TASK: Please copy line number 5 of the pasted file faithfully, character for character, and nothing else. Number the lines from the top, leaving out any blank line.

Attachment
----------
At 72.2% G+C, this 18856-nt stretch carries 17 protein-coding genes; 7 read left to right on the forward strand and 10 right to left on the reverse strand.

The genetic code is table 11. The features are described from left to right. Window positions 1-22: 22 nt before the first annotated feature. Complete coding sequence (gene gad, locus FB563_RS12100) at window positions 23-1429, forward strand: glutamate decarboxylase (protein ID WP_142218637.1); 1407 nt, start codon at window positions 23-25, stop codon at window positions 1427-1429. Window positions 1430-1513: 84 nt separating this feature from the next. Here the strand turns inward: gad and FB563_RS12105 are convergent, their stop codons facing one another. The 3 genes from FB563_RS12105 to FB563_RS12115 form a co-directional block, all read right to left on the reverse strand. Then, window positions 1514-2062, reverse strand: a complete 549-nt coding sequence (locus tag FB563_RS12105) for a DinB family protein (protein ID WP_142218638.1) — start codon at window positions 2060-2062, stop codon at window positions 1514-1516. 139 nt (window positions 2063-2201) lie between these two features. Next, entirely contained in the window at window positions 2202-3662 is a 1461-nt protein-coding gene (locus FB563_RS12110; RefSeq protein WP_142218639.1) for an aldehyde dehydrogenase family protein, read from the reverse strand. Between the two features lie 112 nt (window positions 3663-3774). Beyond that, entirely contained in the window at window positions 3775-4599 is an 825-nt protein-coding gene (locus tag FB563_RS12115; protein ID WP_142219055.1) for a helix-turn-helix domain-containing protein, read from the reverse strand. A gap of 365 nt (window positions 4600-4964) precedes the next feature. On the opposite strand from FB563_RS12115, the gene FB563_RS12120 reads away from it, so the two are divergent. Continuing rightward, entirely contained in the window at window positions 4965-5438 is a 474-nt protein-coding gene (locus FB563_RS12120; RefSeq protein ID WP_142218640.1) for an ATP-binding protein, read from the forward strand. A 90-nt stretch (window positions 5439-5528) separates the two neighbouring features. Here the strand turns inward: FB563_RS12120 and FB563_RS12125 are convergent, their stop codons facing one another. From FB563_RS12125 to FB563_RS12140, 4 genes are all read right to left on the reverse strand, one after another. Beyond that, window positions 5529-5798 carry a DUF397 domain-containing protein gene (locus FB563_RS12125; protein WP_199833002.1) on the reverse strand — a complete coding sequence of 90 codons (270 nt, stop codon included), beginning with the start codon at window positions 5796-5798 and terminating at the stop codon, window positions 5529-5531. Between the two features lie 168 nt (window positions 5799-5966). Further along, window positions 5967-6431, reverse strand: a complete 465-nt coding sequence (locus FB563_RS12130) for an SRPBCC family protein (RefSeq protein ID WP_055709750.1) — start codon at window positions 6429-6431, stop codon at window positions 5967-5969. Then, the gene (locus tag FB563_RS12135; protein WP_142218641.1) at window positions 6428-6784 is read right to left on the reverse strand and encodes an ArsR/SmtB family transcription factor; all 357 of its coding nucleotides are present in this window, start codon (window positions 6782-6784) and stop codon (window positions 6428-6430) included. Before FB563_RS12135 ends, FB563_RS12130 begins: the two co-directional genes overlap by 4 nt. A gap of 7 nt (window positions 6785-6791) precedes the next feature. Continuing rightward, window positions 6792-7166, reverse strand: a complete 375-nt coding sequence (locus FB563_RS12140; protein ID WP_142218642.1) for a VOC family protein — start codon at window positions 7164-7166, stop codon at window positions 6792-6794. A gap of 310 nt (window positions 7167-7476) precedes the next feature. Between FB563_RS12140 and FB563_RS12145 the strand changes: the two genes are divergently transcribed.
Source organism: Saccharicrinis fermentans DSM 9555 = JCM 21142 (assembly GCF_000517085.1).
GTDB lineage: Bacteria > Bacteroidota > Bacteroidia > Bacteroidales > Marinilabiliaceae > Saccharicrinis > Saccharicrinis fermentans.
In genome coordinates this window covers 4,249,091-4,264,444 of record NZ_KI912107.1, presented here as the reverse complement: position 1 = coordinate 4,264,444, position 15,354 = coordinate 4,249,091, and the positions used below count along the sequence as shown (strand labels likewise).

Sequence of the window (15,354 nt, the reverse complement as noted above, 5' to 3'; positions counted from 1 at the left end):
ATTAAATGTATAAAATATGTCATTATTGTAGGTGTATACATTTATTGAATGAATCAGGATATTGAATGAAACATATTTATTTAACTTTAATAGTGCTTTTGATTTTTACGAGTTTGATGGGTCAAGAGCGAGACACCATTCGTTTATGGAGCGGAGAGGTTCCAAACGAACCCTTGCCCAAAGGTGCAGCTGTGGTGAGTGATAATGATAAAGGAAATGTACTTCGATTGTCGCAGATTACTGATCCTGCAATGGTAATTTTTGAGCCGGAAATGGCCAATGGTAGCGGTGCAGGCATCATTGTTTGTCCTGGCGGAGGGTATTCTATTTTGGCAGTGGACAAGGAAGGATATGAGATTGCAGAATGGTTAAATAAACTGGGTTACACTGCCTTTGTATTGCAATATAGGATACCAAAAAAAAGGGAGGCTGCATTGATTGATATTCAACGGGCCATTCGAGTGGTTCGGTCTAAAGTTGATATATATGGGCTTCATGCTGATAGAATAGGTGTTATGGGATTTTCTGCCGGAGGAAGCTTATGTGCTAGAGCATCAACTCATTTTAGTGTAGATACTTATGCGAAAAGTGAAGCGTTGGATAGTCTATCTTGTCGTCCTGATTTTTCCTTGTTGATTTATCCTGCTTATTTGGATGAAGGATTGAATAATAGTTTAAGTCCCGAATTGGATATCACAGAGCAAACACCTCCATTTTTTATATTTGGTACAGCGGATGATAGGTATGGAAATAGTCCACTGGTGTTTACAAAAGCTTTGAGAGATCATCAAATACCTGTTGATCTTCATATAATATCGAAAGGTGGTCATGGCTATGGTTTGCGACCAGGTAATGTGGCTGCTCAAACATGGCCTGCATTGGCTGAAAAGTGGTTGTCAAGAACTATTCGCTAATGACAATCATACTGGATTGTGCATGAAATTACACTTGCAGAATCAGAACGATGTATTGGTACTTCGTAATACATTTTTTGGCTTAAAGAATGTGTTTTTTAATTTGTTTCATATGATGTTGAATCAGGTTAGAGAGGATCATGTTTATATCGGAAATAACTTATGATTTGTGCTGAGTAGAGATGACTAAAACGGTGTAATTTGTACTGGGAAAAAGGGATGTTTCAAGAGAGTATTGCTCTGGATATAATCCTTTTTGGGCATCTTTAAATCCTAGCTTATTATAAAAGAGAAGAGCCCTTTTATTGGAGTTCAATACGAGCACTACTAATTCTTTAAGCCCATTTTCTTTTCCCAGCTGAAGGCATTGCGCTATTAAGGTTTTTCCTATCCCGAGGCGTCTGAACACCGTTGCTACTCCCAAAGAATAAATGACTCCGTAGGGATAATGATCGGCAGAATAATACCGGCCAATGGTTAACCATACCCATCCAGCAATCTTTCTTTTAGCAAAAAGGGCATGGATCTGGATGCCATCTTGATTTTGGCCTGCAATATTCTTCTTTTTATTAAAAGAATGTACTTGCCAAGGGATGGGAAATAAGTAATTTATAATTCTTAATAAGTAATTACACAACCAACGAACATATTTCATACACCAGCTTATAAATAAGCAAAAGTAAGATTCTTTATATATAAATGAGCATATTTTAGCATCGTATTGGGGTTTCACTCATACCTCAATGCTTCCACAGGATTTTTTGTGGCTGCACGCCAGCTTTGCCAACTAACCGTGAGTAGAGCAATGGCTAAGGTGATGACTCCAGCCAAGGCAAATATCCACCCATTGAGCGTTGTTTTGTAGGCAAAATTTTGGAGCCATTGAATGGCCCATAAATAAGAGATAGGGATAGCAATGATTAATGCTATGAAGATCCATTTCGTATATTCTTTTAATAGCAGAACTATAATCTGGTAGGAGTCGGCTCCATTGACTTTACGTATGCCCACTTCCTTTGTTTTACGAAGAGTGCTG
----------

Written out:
In genome coordinates this window covers 4,249,091-4,264,444 of record NZ_KI912107.1, presented here as the reverse complement: position 1 = coordinate 4,264,444, position 15,354 = coordinate 4,249,091, and the positions used below count along the sequence as shown (strand labels likewise).